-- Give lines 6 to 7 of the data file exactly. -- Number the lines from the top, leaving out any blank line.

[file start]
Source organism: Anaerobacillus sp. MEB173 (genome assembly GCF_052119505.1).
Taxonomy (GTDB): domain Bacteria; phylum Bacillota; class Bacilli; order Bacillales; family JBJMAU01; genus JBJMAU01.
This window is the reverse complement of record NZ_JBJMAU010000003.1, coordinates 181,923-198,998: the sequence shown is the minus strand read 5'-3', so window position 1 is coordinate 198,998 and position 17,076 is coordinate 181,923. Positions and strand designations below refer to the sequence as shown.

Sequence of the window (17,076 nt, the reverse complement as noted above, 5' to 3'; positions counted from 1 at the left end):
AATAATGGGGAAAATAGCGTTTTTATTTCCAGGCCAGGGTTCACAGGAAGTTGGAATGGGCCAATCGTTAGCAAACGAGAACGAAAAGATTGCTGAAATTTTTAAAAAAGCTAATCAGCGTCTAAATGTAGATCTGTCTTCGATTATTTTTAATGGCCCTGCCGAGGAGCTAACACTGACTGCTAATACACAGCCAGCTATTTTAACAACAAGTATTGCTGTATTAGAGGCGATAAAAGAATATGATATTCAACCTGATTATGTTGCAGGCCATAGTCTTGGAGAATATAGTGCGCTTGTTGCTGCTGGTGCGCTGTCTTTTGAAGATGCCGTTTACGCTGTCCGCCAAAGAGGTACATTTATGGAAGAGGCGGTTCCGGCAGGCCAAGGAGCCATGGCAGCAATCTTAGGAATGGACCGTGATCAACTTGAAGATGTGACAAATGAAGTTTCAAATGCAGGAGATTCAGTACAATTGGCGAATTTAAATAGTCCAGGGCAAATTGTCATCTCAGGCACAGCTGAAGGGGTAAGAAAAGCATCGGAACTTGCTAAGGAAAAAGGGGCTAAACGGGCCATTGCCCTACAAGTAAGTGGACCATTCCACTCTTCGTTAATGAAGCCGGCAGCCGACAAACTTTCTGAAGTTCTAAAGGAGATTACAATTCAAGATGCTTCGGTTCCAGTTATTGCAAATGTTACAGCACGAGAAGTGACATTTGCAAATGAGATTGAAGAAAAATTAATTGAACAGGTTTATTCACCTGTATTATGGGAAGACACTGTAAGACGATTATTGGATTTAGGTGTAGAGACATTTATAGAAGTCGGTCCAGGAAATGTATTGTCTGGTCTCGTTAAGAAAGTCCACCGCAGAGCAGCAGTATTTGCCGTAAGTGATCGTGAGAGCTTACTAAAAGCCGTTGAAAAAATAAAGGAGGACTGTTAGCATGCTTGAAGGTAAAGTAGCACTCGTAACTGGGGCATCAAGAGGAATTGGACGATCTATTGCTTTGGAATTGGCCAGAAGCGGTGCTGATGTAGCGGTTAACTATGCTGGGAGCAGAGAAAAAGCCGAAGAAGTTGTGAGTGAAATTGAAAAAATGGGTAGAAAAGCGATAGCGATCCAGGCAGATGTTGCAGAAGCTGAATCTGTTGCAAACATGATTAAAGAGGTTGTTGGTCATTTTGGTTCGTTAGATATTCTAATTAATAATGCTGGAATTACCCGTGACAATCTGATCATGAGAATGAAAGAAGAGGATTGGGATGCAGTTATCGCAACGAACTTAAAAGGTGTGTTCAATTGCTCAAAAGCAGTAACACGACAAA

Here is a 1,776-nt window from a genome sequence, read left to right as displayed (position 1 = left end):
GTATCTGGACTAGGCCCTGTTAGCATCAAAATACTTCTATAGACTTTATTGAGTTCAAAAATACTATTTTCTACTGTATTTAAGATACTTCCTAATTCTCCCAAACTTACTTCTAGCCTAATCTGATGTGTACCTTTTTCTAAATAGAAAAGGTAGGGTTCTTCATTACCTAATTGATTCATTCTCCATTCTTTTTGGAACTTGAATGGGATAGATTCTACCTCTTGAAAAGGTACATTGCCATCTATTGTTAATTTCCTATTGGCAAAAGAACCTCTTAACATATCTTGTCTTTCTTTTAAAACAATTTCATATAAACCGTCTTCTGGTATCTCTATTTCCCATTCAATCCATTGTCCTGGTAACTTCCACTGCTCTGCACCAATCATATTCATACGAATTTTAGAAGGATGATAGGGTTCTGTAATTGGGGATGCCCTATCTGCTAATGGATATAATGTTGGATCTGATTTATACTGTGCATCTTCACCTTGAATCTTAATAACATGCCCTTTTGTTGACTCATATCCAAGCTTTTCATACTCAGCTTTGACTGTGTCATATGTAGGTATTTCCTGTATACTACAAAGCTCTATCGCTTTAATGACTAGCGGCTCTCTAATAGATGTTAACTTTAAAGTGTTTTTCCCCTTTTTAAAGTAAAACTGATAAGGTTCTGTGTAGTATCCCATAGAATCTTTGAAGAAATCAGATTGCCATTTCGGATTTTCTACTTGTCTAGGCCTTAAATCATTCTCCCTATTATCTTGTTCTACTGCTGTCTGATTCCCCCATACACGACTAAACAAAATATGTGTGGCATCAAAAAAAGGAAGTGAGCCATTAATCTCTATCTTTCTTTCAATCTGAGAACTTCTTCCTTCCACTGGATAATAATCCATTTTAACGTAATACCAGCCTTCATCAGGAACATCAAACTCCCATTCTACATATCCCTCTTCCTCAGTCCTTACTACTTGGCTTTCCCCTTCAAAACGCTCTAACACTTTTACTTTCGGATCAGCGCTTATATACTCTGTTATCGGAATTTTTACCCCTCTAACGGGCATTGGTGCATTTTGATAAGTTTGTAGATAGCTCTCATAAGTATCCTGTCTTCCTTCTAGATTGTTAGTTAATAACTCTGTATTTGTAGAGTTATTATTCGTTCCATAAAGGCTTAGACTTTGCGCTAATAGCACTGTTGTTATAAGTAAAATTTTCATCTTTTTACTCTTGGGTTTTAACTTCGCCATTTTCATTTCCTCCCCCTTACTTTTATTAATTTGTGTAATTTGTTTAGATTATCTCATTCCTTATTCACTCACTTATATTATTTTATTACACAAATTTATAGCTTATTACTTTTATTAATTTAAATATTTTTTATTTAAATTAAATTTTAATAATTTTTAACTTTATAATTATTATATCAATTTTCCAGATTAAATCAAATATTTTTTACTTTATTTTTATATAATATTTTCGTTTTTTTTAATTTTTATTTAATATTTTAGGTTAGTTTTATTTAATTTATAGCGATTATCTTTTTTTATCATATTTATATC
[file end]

Here is a 1,776-nt window from a genome sequence, read left to right as displayed (position 1 = left end):
GTATCTGGACTAGGCCCTGTTAGCATCAAAATACTTCTATAGACTTTATTGAGTTCAAAAATACTATTTTCTACTGTATTTAAGATACTTCCTAATTCTCCCAAACTTACTTCTAGCCTAATCTGATGTGTACCTTTTTCTAAATAGAAAAGGTAGGGTTCTTCATTACCTAATTGATTCATTCTCCATTCTTTTTGGAACTTGAATGGGATAGATTCTACCTCTTGAAAAGGTACATTGCCATCTATTGTTAATTTCCTATTGGCAAAAGAACCTCTTAACATATCTTGTCTTTCTTTTAAAACAATTTCATATAAACCGTCTTCTGGTATCTCTATTTCCCATTCAATCCATTGTCCTGGTAACTTCCACTGCTCTGCACCAATCATATTCATACGAATTTTAGAAGGATGATAGGGTTCTGTAATTGGGGATGCCCTATCTGCTAATGGATATAATGTTGGATCTGATTTATACTGTGCATCTTCACCTTGAATCTTAATAACATGCCCTTTTGTTGACTCATATCCAAGCTTTTCATACTCAGCTTTGACTGTGTCATATGTAGGTATTTCCTGTATACTACAAAGCTCTATCGCTTTAATGACTAGCGGCTCTCTAATAGATGTTAACTTTAAAGTGTTTTTCCCCTTTTTAAAGTAAAACTGATAAGGTTCTGTGTAGTATCCCATAGAATCTTTGAAGAAATCAGATTGCCATTTCGGATTTTCTACTTGTCTAGGCCTTAAATCATTCTCCCTATTATCTTGTTCTACTGCTGTCTGATTCCCCCATACACGACTAAACAAAATATGTGTGGCATCAAAAAAAGGAAGTGAGCCATTAATCTCTATCTTTCTTTCAATCTGAGAACTTCTTCCTTCCACTGGATAATAATCCATTTTAACGTAATACCAGCCTTCATCAGGAACATCAAACTCCCATTCTACATATCCCTCTTCCTCAGTCCTTACTACTTGGCTTTCCCCTTCAAAACGCTCTAACACTTTTACTTTCGGATCAGCGCTTATATACTCTGTTATCGGAATTTTTACCCCTCTAACGGGCATTGGTGCATTTTGATAAGTTTGTAGATAGCTCTCATAAGTATCCTGTCTTCCTTCTAGATTGTTAGTTAATAACTCTGTATTTGTAGAGTTATTATTCGTTCCATAAAGGCTTAGACTTTGCGCTAATAGCACTGTTGTTATAAGTAAAATTTTCATCTTTTTACTCTTGGGTTTTAACTTCGCCATTTTCATTTCCTCCCCCTTACTTTTATTAATTTGTGTAATTTGTTTAGATTATCTCATTCCTTATTCACTCACTTATATTATTTTATTACACAAATTTATAGCTTATTACTTTTATTAATTTAAATATTTTTTATTTAAATTAAATTTTAATAATTTTTAACTTTATAATTATTATATCAATTTTCCAGATTAAATCAAATATTTTTTACTTTATTTTTATATAATATTTTCGTTTTTTTTAATTTTTATTTAATATTTTAGGTTAGTTTTATTTAATTTATAGCGATTATCTTTTTTTATCATATTTATATC